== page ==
I’ve never really made time for Kraven. I always thought he was silly, one-dimensional, nothing compared to the best of what the Spider-Man rogue’s gallery has to offer. It wasn’t until this story entered my world that Kraven became something more. As J. M. DeMatteis chronicles the twilight of one of Spidey’s oldest foes, he pulls off something rare: a villain-based story that presents both a powerful emotional core and a compelling conflict between hero and villain. Kraven’s Last Hunt is, quite simply, one of the best Spider-Man stories ever told.
Kraven is a hunter, and he’s run out of things to hunt. He’s bested every beast that’s ever walked the Earth, except one. All that’s left is to bring down Spider-Man, but killing the web-slinging vigilante just isn’t enough. Kraven has to prove, as he prepares to face the darkness at the end of his journey, that he’s not just capable of killing Spider-Man. He has to prove he’s superior, not just as Kraven, but as Spider-Man himself. He has to be the better web-slinger. He has to become the Spider.
What follows is the chronicle of a deep psychological divide between how Kraven sees Spider-Man and how Peter Parker sees himself. To Kraven, Spider-Man is like a bear, or a boar, or a lion, a beast full of primal energy and power with a life essence he must consume. To Spider-Man, he’s just a guy who caught a lucky break and now has to use his power for good. Here, for the first time, DeMatteis successfully conveys a central conflict between these two characters that goes far beyond “Hunter/Prey.” Here, Kraven is an obsessive force of nature bent on absorbing one last bit of energy from the fierce natural world he’s worked his whole life to tame, and Spider-Man is just the unwitting participant. It’s a potent face-off.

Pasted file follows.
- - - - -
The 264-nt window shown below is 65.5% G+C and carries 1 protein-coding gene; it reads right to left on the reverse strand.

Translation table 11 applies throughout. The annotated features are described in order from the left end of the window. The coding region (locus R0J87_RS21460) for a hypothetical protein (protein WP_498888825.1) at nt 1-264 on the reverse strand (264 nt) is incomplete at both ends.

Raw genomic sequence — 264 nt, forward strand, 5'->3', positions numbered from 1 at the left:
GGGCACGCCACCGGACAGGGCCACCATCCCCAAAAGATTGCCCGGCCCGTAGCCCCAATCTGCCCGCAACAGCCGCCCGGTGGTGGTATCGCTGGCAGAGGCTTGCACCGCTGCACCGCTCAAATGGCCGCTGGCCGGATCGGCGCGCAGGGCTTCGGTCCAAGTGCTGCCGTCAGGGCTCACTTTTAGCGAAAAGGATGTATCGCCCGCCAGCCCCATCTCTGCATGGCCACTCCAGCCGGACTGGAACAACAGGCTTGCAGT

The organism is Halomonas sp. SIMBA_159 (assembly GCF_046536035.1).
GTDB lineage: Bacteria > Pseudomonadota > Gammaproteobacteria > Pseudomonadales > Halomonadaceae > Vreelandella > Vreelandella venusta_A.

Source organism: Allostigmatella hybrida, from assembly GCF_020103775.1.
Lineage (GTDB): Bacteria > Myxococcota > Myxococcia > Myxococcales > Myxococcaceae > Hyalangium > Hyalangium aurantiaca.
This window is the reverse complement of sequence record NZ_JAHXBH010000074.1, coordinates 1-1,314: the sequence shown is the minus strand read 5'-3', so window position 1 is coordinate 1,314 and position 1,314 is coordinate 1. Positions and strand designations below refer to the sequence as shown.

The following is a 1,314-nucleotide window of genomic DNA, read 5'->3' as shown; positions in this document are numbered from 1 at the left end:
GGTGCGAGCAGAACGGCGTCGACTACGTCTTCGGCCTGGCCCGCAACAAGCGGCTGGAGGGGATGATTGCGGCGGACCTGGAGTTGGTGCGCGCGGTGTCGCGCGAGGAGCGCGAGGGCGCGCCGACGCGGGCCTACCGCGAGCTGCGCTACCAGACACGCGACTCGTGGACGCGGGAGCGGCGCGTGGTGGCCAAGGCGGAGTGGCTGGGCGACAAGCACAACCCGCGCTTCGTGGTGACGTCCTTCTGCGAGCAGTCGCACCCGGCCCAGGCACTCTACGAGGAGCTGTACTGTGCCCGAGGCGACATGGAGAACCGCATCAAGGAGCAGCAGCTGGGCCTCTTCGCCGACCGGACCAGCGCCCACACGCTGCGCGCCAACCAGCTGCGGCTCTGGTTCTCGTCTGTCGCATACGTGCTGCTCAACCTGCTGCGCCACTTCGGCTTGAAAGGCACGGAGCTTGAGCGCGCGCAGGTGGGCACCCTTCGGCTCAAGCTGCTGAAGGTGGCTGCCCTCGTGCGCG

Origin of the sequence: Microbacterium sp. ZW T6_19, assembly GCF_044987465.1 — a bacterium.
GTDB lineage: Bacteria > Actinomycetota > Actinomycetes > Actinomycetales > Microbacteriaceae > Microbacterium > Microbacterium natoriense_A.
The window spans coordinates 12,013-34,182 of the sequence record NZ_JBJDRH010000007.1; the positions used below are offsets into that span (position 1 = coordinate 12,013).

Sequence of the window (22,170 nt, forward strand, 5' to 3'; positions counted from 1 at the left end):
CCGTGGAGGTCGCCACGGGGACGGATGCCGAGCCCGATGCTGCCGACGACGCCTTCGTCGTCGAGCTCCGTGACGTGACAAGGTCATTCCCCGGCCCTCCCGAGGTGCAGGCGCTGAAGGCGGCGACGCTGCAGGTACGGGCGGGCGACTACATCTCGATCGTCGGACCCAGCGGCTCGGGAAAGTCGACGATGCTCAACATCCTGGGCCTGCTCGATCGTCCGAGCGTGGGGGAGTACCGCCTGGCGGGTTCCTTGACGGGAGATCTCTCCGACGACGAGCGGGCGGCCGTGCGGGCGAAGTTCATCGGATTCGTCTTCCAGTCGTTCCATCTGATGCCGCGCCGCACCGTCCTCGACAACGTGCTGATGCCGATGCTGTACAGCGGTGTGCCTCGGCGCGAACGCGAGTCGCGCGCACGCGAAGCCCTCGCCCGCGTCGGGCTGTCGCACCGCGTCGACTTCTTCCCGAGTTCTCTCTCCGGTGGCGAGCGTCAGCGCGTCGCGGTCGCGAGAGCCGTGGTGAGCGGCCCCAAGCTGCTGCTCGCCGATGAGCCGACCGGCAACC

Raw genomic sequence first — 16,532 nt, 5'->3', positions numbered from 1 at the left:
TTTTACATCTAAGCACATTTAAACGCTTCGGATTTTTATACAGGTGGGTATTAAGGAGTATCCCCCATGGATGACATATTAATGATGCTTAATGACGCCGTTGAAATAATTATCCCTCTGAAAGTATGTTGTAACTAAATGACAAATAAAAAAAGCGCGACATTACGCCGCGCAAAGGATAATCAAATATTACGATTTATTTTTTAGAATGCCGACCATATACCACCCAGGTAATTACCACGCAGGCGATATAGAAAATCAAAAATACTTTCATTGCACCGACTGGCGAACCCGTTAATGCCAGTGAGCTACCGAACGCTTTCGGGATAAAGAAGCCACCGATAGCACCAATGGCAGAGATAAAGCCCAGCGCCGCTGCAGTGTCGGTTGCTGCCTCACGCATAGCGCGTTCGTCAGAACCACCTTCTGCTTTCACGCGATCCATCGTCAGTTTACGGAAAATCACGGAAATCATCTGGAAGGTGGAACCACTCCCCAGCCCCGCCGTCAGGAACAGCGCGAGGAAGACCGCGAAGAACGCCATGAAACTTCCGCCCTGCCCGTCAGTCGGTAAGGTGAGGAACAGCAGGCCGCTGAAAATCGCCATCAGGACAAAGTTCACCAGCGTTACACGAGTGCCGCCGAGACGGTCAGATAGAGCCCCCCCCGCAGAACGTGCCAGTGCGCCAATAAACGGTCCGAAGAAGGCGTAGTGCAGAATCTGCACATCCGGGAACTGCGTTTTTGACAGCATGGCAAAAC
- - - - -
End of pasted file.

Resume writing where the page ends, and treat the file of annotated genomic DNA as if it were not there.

But this is more than just a hero vs. villain story. It’s something that’s even rarer in comics: the story of a villain fighting himself. Just as Lex Luthor has to forever fight to convince himself that he’s smarter than everyone else on the planet, so too does Kraven have to convince himself that there’s nothing he can’t defeat. He’s the ultimate hunter, but the great tragedy of Kraven’s Last Hunt, the center of the story that brings it all into shattering perspective, is that the one thing he can never catch is himself. That’s the true genius of the tale DeMatteis told here, and that’s why it’s better than basically any other Spider-Man story you’ll ever read. Rarely are villains ever so finely sculpted, and rarely is a villain I used to care so little about brought to the forefront of my mind so powerfully.
All this is solidified and amplified by the powerful, mesmerizing art of Mike Zeck. His Kraven is forever hiding a layer of introspective angst behind that superior sneer. He pairs the emotions of his drawings perfectly with the emotions of DeMatteis’ writing. It’s a rare dose of perfect synergy in comics, and it makes the story all the more brilliant.
If you read no other Spider-Man story your entire life, go for this one. It’s got so much heart, so much power and so much taut storytelling that you can’t afford to miss it.